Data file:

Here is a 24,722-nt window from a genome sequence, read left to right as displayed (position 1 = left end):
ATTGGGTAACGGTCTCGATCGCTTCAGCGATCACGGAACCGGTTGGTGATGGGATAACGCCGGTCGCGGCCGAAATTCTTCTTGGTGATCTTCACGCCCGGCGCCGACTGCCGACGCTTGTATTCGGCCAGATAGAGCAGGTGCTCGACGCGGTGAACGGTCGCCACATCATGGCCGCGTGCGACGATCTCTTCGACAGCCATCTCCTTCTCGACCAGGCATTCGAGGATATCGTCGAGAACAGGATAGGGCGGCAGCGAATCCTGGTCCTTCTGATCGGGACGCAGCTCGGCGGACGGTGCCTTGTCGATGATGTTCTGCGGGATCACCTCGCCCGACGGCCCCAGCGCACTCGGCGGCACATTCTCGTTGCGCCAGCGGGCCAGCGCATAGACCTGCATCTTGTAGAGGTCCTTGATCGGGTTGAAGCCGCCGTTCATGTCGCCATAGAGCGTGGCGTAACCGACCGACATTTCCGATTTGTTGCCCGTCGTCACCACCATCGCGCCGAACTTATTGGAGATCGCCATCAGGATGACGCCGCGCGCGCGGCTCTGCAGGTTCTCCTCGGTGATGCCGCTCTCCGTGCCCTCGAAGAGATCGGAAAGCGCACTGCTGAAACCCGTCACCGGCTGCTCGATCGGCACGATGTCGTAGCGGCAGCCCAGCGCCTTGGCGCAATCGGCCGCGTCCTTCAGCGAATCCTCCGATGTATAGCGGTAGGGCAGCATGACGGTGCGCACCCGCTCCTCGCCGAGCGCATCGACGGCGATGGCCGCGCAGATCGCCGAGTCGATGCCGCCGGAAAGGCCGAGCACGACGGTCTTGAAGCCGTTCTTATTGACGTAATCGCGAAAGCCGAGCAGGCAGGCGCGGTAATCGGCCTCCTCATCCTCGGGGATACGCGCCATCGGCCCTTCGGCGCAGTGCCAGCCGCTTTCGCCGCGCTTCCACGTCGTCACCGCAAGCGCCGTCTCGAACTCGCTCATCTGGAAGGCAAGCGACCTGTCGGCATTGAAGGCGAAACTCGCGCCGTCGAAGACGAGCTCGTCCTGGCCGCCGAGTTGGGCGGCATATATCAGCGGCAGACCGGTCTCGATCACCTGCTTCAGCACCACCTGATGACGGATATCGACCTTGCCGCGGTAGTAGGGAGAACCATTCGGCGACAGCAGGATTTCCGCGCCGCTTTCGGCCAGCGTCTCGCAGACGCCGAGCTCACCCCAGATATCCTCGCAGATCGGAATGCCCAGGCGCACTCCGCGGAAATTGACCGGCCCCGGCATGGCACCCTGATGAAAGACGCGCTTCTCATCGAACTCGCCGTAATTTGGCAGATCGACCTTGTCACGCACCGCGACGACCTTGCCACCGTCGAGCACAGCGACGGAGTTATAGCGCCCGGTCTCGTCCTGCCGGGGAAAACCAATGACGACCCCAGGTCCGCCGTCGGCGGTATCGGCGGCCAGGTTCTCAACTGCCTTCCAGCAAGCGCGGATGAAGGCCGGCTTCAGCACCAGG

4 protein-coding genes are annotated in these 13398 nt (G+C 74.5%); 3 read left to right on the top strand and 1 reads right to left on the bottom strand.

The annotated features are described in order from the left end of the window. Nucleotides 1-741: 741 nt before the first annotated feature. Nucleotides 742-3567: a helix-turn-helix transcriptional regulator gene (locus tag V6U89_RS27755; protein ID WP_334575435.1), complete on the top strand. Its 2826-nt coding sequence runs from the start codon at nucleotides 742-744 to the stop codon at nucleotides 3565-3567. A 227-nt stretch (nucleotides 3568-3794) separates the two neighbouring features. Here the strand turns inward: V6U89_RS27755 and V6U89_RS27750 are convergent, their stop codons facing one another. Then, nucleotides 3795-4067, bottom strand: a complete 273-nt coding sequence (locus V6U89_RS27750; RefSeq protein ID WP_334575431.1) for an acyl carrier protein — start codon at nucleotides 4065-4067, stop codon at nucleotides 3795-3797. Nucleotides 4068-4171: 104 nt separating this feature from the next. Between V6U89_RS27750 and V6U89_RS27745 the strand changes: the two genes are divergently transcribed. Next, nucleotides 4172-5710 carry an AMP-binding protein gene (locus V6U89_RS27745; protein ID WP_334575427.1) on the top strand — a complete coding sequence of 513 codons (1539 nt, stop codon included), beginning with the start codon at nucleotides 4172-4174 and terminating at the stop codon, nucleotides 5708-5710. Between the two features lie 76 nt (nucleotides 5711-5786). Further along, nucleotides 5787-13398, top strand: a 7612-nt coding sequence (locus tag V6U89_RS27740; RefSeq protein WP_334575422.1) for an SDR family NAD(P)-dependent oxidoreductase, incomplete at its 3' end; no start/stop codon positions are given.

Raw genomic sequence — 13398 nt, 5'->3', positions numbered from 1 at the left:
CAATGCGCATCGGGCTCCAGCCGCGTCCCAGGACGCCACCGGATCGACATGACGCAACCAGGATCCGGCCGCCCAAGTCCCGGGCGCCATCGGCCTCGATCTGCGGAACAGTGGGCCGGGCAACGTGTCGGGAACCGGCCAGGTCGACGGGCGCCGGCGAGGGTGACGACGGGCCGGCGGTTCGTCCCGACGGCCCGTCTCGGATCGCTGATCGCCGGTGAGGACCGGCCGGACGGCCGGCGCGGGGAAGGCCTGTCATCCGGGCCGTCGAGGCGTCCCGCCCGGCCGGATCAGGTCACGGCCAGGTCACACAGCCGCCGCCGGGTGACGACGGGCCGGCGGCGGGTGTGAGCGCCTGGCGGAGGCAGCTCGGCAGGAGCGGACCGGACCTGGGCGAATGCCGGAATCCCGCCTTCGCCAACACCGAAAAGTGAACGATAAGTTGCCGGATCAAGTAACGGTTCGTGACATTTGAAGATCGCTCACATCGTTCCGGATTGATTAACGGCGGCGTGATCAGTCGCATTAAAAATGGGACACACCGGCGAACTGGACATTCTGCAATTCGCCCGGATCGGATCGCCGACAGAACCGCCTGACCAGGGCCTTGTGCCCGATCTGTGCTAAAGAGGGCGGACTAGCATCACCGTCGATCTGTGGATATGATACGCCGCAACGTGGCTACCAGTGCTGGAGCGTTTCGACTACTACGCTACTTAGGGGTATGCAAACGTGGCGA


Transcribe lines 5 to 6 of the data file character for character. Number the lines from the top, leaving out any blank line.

Raw genomic sequence — 13398 nt, 5'->3', positions numbered from 1 at the left:
CAATGCGCATCGGGCTCCAGCCGCGTCCCAGGACGCCACCGGATCGACATGACGCAACCAGGATCCGGCCGCCCAAGTCCCGGGCGCCATCGGCCTCGATCTGCGGAACAGTGGGCCGGGCAACGTGTCGGGAACCGGCCAGGTCGACGGGCGCCGGCGAGGGTGACGACGGGCCGGCGGTTCGTCCCGACGGCCCGTCTCGGATCGCTGATCGCCGGTGAGGACCGGCCGGACGGCCGGCGCGGGGAAGGCCTGTCATCCGGGCCGTCGAGGCGTCCCGCCCGGCCGGATCAGGTCACGGCCAGGTCACACAGCCGCCGCCGGGTGACGACGGGCCGGCGGCGGGTGTGAGCGCCTGGCGGAGGCAGCTCGGCAGGAGCGGACCGGACCTGGGCGAATGCCGGAATCCCGCCTTCGCCAACACCGAAAAGTGAACGATAAGTTGCCGGATCAAGTAACGGTTCGTGACATTTGAAGATCGCTCACATCGTTCCGGATTGATTAACGGCGGCGTGATCAGTCGCATTAAAAATGGGACACACCGGCGAACTGGACATTCTGCAATTCGCCCGGATCGGATCGCCGACAGAACCGCCTGACCAGGGCCTTGTGCCCGATCTGTGCTAAAGAGGGCGGACTAGCATCACCGTCGATCTGTGGATATGATACGCCGCAACGTGGCTACCAGTGCTGGAGCGTTTCGACTACTACGCTACTTAGGGGTATGCAAACGTGGCGA